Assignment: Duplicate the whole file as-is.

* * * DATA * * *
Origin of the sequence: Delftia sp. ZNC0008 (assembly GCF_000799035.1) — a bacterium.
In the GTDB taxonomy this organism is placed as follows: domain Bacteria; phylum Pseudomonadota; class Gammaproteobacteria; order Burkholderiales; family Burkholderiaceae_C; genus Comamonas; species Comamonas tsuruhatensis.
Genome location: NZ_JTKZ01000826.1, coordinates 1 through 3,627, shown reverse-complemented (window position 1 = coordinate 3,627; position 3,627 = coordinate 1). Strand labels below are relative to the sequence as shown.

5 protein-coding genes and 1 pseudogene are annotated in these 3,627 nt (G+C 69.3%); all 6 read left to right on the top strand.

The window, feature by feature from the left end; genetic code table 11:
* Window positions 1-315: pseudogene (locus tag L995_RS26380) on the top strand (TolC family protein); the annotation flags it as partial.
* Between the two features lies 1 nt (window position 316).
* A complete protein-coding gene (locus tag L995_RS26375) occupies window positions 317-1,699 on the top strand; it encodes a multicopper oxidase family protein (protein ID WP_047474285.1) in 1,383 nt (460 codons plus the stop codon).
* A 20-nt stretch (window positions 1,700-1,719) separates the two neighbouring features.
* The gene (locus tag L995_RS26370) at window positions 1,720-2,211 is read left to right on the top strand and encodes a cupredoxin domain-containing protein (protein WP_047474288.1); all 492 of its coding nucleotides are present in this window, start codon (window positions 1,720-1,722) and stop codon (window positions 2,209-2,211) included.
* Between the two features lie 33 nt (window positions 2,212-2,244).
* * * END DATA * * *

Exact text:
Origin of the sequence: Delftia sp. ZNC0008 (assembly GCF_000799035.1) — a bacterium.
In the GTDB taxonomy this organism is placed as follows: domain Bacteria; phylum Pseudomonadota; class Gammaproteobacteria; order Burkholderiales; family Burkholderiaceae_C; genus Comamonas; species Comamonas tsuruhatensis.
Genome location: NZ_JTKZ01000826.1, coordinates 1 through 3,627, shown reverse-complemented (window position 1 = coordinate 3,627; position 3,627 = coordinate 1). Strand labels below are relative to the sequence as shown.

5 protein-coding genes and 1 pseudogene are annotated in these 3,627 nt (G+C 69.3%); all 6 read left to right on the top strand.

The window, feature by feature from the left end; genetic code table 11:
* Window positions 1-315: pseudogene (locus tag L995_RS26380) on the top strand (TolC family protein); the annotation flags it as partial.
* Between the two features lies 1 nt (window position 316).
* A complete protein-coding gene (locus tag L995_RS26375) occupies window positions 317-1,699 on the top strand; it encodes a multicopper oxidase family protein (protein ID WP_047474285.1) in 1,383 nt (460 codons plus the stop codon).
* A 20-nt stretch (window positions 1,700-1,719) separates the two neighbouring features.
* The gene (locus tag L995_RS26370) at window positions 1,720-2,211 is read left to right on the top strand and encodes a cupredoxin domain-containing protein (protein WP_047474288.1); all 492 of its coding nucleotides are present in this window, start codon (window positions 1,720-1,722) and stop codon (window positions 2,209-2,211) included.
* Between the two features lie 33 nt (window positions 2,212-2,244).